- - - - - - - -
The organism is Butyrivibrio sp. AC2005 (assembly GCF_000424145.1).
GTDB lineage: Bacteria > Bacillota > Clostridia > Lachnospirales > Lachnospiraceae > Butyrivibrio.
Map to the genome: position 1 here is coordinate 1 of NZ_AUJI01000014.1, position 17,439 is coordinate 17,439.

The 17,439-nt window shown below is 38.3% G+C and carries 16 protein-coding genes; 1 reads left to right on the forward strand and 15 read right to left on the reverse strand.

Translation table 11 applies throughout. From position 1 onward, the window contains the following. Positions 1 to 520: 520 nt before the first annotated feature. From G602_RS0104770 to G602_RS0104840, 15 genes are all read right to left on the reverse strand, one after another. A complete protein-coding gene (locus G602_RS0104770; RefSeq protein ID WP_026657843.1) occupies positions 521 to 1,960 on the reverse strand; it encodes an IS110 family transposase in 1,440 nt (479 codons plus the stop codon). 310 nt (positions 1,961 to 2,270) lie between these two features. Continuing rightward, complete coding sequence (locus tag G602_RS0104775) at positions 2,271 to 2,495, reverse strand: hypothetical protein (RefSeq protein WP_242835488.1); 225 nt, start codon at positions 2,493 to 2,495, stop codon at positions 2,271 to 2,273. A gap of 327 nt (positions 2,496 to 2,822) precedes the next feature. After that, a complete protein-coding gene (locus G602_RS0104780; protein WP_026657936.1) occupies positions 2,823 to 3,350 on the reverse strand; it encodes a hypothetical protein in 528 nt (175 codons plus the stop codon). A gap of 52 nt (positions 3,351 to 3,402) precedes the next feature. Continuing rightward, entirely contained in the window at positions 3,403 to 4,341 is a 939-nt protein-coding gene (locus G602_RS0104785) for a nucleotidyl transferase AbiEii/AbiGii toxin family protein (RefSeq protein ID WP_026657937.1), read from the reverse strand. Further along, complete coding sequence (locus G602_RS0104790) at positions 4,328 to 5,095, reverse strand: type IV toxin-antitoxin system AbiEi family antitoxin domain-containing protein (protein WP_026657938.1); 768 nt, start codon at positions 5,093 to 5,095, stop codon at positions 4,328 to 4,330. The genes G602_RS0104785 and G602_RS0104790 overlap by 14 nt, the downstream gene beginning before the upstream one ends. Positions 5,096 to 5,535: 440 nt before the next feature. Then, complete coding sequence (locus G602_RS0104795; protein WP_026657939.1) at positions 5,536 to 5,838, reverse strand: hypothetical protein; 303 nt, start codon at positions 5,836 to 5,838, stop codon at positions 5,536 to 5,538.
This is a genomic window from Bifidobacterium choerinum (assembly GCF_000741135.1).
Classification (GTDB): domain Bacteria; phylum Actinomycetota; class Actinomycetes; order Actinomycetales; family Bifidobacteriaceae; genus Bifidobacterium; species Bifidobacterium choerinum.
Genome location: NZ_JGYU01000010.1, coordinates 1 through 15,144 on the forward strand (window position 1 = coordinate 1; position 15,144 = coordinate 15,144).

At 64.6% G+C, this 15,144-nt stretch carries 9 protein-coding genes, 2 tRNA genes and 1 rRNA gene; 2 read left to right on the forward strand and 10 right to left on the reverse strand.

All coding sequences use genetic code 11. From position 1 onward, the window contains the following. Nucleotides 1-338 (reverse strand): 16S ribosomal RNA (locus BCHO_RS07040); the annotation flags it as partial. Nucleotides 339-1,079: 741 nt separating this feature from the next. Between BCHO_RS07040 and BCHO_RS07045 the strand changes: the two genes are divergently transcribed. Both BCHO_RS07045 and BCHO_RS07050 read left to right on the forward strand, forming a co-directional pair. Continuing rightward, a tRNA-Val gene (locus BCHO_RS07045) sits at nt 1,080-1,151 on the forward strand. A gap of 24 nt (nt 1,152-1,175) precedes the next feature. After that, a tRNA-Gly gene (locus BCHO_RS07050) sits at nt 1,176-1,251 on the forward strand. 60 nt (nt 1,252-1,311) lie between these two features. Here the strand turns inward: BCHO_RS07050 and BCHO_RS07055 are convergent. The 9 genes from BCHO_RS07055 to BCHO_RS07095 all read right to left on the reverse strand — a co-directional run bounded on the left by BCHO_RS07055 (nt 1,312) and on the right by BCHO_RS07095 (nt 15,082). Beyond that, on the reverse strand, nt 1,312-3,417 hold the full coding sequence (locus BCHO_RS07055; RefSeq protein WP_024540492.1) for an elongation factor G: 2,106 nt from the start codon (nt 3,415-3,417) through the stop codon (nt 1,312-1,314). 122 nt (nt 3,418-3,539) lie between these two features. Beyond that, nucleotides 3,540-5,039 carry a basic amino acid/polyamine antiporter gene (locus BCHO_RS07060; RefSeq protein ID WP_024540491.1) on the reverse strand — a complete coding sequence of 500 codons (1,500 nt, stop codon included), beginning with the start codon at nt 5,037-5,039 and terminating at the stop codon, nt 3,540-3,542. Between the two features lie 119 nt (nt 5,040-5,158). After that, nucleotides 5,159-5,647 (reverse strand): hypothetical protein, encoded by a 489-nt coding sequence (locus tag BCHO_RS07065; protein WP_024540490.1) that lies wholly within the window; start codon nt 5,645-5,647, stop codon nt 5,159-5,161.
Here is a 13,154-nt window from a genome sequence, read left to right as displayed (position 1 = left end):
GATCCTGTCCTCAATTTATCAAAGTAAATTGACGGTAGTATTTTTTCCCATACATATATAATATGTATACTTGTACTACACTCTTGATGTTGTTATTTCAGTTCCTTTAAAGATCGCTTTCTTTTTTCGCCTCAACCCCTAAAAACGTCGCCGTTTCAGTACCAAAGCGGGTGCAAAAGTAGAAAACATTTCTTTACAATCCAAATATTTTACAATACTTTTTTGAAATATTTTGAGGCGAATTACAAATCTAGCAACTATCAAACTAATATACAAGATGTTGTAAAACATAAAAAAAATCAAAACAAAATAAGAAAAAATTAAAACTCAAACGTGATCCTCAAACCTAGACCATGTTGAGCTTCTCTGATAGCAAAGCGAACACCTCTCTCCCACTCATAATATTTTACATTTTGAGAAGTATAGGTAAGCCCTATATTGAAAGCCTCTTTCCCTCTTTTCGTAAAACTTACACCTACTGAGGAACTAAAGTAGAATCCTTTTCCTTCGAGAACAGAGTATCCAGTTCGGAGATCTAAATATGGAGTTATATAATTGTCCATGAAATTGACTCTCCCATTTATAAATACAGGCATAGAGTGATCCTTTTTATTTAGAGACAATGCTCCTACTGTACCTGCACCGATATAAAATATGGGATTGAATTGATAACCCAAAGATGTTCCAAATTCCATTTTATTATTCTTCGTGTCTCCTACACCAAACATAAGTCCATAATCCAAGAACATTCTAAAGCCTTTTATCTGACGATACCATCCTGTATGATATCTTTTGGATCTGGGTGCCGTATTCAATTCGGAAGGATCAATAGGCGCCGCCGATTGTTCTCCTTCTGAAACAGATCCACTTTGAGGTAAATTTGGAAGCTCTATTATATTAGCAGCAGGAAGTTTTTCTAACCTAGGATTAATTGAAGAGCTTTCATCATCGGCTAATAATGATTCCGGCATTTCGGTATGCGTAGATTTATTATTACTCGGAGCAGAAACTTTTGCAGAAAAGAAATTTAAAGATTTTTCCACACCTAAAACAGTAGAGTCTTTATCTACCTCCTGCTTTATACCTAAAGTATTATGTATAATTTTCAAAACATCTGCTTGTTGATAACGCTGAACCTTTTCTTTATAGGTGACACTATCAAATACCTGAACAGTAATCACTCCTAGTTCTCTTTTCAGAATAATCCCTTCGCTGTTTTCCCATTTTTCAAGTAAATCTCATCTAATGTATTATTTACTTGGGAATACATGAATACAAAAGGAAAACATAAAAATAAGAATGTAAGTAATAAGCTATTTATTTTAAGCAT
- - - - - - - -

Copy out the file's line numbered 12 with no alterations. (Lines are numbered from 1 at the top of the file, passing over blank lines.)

GATCCTGTCCTCAATTTATCAAAGTAAATTGACGGTAGTATTTTTTCCCATACATATATAATATGTATACTTGTACTACACTCTTGATGTTGTTATTTCAGTTCCTTTAAAGATCGCTTTCTTTTTTCGCCTCAACCCCTAAAAACGTCGCCGTTTCAGTACCAAAGCGGGTGCAAAAGTAGAAAACATTTCTTTACAATCCAAATATTTTACAATACTTTTTTGAAATATTTTGAGGCGAATTACAAATCTAGCAACTATCAAACTAATATACAAGATGTTGTAAAACATAAAAAAAATCAAAACAAAATAAGAAAAAATTAAAACTCAAACGTGATCCTCAAACCTAGACCATGTTGAGCTTCTCTGATAGCAAAGCGAACACCTCTCTCCCACTCATAATATTTTACATTTTGAGAAGTATAGGTAAGCCCTATATTGAAAGCCTCTTTCCCTCTTTTCGTAAAACTTACACCTACTGAGGAACTAAAGTAGAATCCTTTTCCTTCGAGAACAGAGTATCCAGTTCGGAGATCTAAATATGGAGTTATATAATTGTCCATGAAATTGACTCTCCCATTTATAAATACAGGCATAGAGTGATCCTTTTTATTTAGAGACAATGCTCCTACTGTACCTGCACCGATATAAAATATGGGATTGAATTGATAACCCAAAGATGTTCCAAATTCCATTTTATTATTCTTCGTGTCTCCTACACCAAACATAAGTCCATAATCCAAGAACATTCTAAAGCCTTTTATCTGACGATACCATCCTGTATGATATCTTTTGGATCTGGGTGCCGTATTCAATTCGGAAGGATCAATAGGCGCCGCCGATTGTTCTCCTTCTGAAACAGATCCACTTTGAGGTAAATTTGGAAGCTCTATTATATTAGCAGCAGGAAGTTTTTCTAACCTAGGATTAATTGAAGAGCTTTCATCATCGGCTAATAATGATTCCGGCATTTCGGTATGCGTAGATTTATTATTACTCGGAGCAGAAACTTTTGCAGAAAAGAAATTTAAAGATTTTTCCACACCTAAAACAGTAGAGTCTTTATCTACCTCCTGCTTTATACCTAAAGTATTATGTATAATTTTCAAAACATCTGCTTGTTGATAACGCTGAACCTTTTCTTTATAGGTGACACTATCAAATACCTGAACAGTAATCACTCCTAGTTCTCTTTTCAGAATAATCCCTTCGCTGTTTTCCCATTTTTCAAGTAAATCTCATCTAATGTATTATTTACTTGGGAATACATGAATACAAAAGGAAAACATAAAAATAAGAATGTAAGTAATAAGCTATTTATTTTAAGCAT